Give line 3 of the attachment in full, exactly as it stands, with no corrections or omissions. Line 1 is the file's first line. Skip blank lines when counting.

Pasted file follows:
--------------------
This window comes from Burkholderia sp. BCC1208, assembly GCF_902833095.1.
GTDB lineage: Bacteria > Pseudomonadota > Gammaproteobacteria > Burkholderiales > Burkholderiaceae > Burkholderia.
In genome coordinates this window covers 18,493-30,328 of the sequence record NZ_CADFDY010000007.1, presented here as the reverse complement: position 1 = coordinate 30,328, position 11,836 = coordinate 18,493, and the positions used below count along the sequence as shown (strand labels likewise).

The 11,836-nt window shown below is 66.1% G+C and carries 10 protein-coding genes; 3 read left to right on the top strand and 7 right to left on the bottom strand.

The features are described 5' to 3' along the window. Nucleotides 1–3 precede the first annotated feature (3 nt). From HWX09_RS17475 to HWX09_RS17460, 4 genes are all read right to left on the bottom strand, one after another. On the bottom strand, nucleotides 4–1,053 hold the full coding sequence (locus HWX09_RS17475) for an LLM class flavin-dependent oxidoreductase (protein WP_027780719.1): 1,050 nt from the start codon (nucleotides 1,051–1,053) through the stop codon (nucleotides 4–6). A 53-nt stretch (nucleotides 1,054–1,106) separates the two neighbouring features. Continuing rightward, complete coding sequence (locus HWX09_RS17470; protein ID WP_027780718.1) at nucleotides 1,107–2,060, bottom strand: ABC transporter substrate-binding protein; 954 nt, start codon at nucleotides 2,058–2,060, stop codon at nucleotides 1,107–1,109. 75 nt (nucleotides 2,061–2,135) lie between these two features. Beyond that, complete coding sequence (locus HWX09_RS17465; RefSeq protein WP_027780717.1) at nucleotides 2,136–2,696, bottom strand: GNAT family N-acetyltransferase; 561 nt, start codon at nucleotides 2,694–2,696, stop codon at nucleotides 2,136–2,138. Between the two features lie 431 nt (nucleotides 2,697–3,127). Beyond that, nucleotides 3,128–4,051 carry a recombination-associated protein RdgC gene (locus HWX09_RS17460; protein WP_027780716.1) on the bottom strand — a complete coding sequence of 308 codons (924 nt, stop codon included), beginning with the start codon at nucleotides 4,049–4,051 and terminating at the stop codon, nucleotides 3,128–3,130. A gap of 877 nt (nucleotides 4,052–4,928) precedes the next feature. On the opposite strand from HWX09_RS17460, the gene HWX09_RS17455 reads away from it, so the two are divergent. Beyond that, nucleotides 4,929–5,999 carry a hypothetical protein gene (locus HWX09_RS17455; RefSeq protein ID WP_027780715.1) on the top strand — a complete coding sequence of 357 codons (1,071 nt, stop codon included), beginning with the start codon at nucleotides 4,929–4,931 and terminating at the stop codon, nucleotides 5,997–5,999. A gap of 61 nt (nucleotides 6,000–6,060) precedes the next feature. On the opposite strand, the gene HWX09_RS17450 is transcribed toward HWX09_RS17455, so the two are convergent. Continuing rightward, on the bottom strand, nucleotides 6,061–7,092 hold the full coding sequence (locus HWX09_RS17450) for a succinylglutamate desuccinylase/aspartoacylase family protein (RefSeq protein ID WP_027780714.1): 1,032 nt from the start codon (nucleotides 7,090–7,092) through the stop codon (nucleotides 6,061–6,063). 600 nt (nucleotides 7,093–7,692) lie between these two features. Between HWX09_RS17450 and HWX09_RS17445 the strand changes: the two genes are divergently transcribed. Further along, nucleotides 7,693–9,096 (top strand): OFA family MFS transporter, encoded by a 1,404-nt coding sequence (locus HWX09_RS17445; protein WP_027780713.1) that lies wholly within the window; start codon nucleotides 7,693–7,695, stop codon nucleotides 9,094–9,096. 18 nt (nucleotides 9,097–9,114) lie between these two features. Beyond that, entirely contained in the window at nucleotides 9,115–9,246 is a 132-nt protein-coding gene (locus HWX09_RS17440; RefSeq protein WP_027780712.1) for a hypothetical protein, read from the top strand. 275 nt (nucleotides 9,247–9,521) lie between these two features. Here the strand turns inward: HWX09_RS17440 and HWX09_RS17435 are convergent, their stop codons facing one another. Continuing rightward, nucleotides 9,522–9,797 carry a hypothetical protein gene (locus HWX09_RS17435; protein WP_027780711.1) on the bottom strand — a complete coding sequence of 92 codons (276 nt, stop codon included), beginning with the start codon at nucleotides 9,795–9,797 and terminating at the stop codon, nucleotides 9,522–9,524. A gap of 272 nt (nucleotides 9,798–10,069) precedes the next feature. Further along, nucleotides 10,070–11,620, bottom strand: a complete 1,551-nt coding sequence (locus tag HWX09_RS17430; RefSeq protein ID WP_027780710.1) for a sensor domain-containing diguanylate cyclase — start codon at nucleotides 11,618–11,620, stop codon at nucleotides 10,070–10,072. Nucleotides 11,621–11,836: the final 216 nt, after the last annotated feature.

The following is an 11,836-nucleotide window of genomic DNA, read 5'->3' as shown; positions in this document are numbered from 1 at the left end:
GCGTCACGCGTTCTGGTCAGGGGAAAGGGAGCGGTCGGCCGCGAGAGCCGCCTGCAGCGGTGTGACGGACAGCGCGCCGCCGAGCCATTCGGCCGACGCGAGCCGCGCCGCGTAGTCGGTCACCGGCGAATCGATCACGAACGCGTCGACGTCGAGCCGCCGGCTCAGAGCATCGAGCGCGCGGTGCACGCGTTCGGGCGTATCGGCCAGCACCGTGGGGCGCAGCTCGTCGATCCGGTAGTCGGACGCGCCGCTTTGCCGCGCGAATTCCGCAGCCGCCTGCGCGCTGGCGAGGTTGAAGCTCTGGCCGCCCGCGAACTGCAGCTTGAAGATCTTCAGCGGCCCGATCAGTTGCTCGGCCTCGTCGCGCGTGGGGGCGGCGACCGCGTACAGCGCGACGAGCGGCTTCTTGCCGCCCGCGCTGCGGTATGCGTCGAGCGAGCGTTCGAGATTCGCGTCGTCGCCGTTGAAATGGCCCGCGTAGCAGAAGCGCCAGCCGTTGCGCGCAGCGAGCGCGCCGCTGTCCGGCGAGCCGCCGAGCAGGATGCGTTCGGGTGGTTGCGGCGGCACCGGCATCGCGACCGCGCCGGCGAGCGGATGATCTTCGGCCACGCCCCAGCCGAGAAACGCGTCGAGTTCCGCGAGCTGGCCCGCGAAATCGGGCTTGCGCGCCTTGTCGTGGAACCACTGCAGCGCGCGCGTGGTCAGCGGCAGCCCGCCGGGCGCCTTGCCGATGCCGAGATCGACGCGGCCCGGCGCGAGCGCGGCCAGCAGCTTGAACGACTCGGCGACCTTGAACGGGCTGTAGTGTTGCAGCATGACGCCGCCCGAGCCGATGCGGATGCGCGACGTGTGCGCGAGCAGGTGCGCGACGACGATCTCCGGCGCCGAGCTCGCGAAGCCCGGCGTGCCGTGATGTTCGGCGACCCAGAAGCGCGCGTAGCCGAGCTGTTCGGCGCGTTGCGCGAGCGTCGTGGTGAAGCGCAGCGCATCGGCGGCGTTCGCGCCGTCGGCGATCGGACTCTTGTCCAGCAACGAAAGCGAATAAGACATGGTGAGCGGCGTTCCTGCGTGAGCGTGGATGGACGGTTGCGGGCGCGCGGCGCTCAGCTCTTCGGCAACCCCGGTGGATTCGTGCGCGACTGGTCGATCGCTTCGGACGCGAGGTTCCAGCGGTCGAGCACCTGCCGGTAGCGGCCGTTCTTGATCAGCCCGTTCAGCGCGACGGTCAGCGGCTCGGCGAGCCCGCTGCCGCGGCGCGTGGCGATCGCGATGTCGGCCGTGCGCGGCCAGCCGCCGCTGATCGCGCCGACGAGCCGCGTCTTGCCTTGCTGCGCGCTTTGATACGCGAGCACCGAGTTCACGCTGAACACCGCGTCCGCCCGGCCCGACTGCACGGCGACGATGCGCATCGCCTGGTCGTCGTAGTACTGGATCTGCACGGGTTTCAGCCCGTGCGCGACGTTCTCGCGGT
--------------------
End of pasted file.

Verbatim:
In genome coordinates this window covers 18,493-30,328 of the sequence record NZ_CADFDY010000007.1, presented here as the reverse complement: position 1 = coordinate 30,328, position 11,836 = coordinate 18,493, and the positions used below count along the sequence as shown (strand labels likewise).